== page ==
''Get out of here!'' an angry man, dressed for the tropics in shorts and a T-shirt, bellowed at Kevin Rudd.
The Prime Minister was trying to conduct a press conference on Labor's support for Darwin hospitals, but the man in the shorts had other ideas at the Palmerston Health Centre.
Rudd did an excellent impression of ignoring the voter feedback and continued talking about his belief in ''co-operative federalism'' and $110 million in funding that Labor would provide for a hospital at Palmerston. The shorts-wearer eventually gave up.
But the Northern Territory government also had a similar message for the Prime Minister on Saturday, denying Rudd the right to campaign at the GP super clinic.
This meant Rudd could tour inside the facility, but the media (who had been invited to cover the outing and were arguably the point of it) had to wait outside, filming the PM at ridiculous angles through windows and doors.
Despite an NT government spokesman saying the ''protocol'' was agreed to on Friday by Rudd's office and clinic and also applies to Coalition MPs, Rudd later roused on Territory Chief Minister Adam Giles, describing the campaign ban as ''base'' politics. ''What have you got to hide?'' he asked Giles through the magic of TV.
Diana Day might ask the same question of the PM.
Rudd's press conference had been watched by Day – who was wheelchair-bound – and helped by her partner, Ross.
At the end of his remarks, Rudd – who as recently as Friday had visited a disability care organisation, talking up Labor's credentials in the area – shook hands for only the briefest of moments with Day.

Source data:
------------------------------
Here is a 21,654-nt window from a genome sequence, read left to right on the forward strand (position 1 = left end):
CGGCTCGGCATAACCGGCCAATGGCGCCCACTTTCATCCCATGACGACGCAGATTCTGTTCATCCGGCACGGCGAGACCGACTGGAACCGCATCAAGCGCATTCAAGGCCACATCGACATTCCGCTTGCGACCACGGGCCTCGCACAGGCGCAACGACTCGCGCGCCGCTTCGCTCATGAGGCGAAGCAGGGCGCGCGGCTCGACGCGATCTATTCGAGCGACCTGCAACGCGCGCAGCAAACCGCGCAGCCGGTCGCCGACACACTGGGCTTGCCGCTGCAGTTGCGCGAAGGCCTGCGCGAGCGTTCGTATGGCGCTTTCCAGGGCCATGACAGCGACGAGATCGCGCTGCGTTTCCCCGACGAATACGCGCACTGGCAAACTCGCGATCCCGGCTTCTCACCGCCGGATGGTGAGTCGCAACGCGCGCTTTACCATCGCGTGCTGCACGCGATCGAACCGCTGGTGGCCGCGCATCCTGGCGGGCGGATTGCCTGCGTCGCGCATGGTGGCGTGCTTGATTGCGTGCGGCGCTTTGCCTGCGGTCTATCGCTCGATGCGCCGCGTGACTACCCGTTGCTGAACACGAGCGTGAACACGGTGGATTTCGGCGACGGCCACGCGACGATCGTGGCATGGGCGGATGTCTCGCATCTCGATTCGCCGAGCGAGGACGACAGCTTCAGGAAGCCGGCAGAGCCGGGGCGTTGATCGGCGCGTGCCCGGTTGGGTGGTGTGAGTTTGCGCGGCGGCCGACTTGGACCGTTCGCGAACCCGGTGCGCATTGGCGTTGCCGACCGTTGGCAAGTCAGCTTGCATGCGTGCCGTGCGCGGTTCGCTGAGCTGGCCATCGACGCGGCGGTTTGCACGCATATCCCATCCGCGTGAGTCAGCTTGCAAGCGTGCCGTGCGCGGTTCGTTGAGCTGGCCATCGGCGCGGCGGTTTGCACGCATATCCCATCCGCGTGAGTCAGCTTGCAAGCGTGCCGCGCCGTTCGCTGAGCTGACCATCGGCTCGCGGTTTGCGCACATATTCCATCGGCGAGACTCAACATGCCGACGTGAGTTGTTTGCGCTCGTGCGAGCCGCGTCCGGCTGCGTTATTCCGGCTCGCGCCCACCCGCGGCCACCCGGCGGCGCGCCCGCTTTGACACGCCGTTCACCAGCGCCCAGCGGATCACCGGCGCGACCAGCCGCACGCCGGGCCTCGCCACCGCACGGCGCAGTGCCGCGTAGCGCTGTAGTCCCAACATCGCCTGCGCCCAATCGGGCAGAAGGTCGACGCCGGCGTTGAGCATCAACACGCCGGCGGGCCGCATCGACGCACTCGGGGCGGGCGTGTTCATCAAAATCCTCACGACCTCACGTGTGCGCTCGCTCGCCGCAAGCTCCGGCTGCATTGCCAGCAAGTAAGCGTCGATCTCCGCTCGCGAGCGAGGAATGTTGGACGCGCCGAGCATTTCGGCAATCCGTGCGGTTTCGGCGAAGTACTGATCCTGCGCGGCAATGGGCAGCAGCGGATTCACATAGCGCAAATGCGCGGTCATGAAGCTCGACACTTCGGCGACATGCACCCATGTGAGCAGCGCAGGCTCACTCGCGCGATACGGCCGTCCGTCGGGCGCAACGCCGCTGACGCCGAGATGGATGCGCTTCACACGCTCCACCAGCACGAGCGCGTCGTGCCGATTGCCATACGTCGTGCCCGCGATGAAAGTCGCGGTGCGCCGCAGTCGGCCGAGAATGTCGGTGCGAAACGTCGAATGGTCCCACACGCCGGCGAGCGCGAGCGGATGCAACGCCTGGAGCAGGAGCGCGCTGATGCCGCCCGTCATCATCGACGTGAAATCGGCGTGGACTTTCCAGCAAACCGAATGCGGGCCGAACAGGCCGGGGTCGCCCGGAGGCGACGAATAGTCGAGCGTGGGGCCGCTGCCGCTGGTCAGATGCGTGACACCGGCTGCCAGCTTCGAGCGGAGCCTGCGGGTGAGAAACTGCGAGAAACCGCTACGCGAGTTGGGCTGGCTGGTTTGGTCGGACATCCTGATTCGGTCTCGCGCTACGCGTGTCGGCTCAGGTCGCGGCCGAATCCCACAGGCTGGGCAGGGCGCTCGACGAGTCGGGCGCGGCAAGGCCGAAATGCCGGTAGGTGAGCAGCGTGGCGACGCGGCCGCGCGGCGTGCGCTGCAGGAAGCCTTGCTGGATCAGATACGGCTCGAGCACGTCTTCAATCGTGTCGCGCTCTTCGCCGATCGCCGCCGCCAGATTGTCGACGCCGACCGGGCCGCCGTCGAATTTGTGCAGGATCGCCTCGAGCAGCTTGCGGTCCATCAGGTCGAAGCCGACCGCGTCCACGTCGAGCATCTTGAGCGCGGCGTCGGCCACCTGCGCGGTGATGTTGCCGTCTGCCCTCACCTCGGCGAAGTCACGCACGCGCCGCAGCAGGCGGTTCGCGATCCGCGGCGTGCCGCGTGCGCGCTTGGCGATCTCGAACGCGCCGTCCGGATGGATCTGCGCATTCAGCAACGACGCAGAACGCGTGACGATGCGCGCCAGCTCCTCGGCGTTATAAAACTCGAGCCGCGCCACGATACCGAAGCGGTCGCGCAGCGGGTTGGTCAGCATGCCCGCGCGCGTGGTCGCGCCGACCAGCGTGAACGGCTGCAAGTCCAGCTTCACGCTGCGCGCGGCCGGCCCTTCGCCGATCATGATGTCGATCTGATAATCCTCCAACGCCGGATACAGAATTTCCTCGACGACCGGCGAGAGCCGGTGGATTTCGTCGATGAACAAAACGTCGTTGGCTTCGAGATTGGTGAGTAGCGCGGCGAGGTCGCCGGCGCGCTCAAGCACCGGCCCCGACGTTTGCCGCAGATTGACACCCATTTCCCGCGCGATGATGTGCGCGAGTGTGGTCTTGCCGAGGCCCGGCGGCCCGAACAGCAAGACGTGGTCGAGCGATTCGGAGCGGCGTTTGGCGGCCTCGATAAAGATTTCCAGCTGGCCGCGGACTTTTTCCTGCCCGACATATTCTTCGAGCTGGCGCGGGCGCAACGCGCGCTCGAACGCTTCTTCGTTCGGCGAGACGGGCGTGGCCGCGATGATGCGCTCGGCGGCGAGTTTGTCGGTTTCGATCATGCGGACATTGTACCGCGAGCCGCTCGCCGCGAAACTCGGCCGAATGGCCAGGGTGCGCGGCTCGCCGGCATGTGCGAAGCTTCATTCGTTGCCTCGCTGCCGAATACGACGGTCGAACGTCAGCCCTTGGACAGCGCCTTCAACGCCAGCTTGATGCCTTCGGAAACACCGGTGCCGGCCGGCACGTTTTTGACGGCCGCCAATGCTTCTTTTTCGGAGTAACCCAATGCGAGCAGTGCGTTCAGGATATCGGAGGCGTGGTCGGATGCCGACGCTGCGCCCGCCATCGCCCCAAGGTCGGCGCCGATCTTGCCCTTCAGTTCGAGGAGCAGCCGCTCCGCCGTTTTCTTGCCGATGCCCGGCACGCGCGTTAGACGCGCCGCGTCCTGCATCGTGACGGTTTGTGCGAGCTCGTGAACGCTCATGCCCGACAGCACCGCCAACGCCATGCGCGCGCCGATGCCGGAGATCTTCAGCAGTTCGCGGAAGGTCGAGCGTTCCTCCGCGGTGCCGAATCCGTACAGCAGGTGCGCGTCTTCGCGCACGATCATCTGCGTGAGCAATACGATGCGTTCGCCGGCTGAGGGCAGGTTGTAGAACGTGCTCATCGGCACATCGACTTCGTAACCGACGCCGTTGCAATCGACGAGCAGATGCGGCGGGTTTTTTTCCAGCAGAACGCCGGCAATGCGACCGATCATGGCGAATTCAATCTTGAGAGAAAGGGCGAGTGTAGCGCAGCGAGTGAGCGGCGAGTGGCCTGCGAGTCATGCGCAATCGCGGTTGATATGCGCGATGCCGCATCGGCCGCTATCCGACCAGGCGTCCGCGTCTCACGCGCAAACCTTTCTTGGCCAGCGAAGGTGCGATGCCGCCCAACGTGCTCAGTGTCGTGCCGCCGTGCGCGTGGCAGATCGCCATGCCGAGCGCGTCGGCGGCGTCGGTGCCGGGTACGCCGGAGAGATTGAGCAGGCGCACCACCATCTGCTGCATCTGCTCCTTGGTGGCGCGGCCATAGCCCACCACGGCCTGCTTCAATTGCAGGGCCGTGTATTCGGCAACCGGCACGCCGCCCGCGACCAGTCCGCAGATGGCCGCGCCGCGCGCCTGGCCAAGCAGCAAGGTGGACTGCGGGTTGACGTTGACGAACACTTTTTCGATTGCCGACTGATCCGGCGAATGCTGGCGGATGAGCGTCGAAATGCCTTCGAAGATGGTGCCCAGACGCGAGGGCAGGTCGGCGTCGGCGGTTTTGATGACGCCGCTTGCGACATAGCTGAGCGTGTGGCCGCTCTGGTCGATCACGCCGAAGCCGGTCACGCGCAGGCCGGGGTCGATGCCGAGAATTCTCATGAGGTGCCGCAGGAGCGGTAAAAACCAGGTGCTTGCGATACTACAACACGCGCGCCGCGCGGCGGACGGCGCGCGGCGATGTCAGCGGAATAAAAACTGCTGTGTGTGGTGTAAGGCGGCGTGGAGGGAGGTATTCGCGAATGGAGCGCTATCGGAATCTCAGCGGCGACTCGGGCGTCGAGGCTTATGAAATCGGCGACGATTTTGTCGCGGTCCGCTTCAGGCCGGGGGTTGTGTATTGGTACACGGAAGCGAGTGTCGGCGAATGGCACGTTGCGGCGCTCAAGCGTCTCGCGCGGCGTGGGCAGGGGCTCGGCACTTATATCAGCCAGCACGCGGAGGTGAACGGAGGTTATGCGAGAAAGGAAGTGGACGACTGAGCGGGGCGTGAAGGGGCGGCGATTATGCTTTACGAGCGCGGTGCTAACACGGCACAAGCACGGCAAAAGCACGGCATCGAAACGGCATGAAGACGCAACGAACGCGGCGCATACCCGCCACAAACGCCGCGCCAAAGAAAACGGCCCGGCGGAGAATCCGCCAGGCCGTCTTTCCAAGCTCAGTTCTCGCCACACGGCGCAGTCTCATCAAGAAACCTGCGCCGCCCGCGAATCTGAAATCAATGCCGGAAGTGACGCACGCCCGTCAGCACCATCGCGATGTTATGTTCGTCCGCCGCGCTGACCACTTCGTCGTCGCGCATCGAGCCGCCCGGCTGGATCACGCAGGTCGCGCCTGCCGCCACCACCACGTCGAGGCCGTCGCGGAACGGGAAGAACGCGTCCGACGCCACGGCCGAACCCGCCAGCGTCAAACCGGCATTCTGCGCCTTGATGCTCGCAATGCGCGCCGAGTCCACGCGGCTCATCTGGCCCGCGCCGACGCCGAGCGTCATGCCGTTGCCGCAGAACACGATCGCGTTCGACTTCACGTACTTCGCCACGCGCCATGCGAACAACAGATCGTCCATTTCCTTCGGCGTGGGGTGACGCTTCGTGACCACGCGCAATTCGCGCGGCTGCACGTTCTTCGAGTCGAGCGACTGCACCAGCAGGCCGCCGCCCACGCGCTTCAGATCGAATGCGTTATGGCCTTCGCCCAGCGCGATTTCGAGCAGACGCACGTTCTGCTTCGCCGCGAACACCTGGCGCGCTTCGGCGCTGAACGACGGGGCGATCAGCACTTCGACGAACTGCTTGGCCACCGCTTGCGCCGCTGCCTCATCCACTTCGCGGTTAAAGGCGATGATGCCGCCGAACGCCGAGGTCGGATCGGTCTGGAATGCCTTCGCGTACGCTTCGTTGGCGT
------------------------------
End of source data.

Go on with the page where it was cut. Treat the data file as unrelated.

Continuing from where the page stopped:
Day had a question for the PM about what she argued were different standards of healthcare available for white and indigenous Australians – but Rudd had turned and gone before she had got the chance to ask.
''Prime Minister . . . Mr Rudd!'' she called after him, later describing his behaviour as ''very rude''.
''Because I'm not Aboriginal I can't get the assistance with a disability that they can,'' Day told reporters.
A spokesman for Rudd said the PM did not ignore Day.
Rudd had only the health event scheduled in Darwin on Saturday, but a surprise stop at the Parap markets was soon added to the itinerary. Nothing like a few selfies to lift the mood and the video footage.
The PM was crowded and at times, crushed, by locals, as he sampled coconut rough fudge (he made sure he bought some for son Marcus) and toured the stalls selling indigenous art, candles and spices.
Among the barely contained chaos, he was especially keen to see seven-year-old Virginia, who shares a last name with the Prime Minister, giving her a ''cuddle'' from ''one Rudd to another''.
As he climbed up on the car to say goodbye to the Parap crowd, anti-nuclear waste protesters yelled at the Prime Minister. Despite this, and the undeniably humidity, he still managed a wave that was almost royal-like.
It was time to zip.